My parents are incredibly easy to host. They help around the house, spend loads of time with Z and are happy to sit in the sun coming through our windows and read. They also clean up after me and a kitchen when I'm cooking is not a pretty site. So why was I so wiped out near the end of their 2 week visit? Did I have a virus that was trying to take hold but couldn't quite defeat my immune system? Was my body exhausted by the dynamic of being the child "taking care" of the parents? Though we've been on vacations together and see each other fairly often, I realized it was never for this amount of time and never in my own house. It was a great visit, but I couldn't bring myself to write and hardly took a photo. By the time I saw them off at Heathrow, I was ready for a vacation.
The English school system only takes 5 weeks off during the summer, the term running through mid-July, but they seem to make up for it with breaks during the year and we had a week off at the end of October. C was more than ready to take a hiatus from the minor shipwreck at work and Easy Jet accommodated our budget by offering round trip flights to Spain for $150. I picked Z up from school on a Thursday and we hopped on the train that runs from St. Albans directly to Gatwick Airport. Chris simply walked a few blocks from work, boarded the same train and we were in Madrid a few hours later. BTW, if you have the option to fly into Gatwick when you come to visit us (!), it's a much less complicated place than Heathrow.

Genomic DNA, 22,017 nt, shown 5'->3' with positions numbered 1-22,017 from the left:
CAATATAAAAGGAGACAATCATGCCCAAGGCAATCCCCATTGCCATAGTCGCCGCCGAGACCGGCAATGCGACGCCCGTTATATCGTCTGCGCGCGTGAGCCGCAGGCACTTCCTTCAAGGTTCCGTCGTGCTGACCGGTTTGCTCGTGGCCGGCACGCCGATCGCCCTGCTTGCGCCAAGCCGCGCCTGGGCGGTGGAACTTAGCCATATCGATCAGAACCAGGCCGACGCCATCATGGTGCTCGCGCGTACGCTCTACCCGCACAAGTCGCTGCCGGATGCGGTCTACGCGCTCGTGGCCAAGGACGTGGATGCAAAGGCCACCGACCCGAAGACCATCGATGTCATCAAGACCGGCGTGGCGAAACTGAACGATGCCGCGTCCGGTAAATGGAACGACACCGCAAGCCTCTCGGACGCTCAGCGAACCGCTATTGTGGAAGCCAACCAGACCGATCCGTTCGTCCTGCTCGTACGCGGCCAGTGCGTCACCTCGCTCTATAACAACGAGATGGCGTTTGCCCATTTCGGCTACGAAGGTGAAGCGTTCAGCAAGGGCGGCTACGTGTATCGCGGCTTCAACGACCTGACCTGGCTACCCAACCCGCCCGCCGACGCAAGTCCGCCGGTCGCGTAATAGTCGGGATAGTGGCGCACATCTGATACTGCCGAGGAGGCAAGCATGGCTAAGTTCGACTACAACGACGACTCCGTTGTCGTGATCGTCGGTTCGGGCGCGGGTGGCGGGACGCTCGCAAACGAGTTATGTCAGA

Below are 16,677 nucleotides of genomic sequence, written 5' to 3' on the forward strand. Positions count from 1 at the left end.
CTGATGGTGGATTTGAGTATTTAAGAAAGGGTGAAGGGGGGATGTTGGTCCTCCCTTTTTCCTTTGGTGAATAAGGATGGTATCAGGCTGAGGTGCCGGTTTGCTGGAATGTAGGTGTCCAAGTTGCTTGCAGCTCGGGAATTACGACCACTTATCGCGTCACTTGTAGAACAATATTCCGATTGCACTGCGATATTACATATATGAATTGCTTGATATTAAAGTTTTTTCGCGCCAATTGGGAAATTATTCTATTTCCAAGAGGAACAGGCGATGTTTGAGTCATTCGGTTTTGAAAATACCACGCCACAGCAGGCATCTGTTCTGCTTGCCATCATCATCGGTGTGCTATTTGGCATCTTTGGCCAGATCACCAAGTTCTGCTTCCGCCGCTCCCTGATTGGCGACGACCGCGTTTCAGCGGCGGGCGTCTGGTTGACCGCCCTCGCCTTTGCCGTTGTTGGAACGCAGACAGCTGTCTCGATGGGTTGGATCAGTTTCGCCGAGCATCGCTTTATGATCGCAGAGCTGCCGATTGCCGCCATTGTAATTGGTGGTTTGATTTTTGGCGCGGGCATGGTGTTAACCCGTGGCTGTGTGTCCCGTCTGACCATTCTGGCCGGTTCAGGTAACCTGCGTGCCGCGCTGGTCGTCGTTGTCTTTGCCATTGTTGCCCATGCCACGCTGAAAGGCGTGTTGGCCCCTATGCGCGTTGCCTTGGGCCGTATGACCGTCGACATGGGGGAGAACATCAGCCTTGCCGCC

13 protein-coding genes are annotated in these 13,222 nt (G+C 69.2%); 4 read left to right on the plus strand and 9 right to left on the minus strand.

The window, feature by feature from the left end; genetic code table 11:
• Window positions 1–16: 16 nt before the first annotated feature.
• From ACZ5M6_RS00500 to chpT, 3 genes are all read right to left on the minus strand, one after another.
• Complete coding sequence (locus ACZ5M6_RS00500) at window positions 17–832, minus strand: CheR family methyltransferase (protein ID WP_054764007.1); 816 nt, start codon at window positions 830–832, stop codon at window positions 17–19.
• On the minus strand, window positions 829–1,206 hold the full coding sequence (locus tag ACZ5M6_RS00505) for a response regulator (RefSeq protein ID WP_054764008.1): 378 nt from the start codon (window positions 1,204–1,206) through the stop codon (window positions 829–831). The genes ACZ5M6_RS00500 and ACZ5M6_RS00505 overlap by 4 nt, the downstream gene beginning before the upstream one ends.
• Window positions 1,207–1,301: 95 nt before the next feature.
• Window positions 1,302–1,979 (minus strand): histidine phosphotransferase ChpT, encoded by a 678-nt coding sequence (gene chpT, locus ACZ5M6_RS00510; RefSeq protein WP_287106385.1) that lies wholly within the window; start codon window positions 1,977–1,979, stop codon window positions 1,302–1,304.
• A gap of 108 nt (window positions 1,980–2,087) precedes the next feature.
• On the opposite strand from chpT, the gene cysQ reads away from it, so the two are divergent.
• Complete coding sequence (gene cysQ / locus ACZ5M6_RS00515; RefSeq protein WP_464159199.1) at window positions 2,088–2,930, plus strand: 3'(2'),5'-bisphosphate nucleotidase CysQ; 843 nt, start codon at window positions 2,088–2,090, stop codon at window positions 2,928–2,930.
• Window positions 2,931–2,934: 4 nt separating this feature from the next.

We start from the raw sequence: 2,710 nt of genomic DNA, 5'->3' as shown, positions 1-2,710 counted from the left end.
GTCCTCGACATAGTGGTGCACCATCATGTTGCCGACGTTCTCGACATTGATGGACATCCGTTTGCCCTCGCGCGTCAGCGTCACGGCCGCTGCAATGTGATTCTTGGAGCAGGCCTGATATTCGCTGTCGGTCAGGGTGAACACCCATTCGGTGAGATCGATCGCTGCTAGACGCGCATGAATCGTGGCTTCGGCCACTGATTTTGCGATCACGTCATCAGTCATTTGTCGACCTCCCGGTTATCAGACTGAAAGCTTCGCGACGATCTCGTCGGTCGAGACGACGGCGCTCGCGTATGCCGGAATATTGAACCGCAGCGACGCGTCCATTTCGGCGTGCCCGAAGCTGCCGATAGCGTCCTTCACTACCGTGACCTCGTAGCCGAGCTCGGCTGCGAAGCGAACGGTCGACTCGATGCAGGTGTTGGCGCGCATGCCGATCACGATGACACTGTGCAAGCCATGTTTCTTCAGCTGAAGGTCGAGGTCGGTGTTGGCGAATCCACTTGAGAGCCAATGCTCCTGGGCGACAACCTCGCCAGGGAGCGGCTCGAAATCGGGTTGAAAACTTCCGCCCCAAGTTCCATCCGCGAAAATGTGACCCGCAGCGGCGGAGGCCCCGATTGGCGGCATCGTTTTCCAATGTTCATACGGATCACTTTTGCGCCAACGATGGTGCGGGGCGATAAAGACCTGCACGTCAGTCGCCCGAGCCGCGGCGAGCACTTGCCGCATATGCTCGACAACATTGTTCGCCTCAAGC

Spain is where I came out of my creative stupor. And though I was finishing up an earlier piece, I simply couldn't publish that while I was being bitten by the highly infectious Iberian Bug of Happiness.
After night one near the airport we took a taxi to La Latina district, the old part of Madrid, criss-crossed with narrow streets, cafés, cobble-stoned squares, and heaving with Castillian-lisping humanity. When I told our Air B&B hostess that we had stayed near the airport the night before because we had arrived so late at 11:00, she just chuckled and said bluntly, "That's not late in Spain."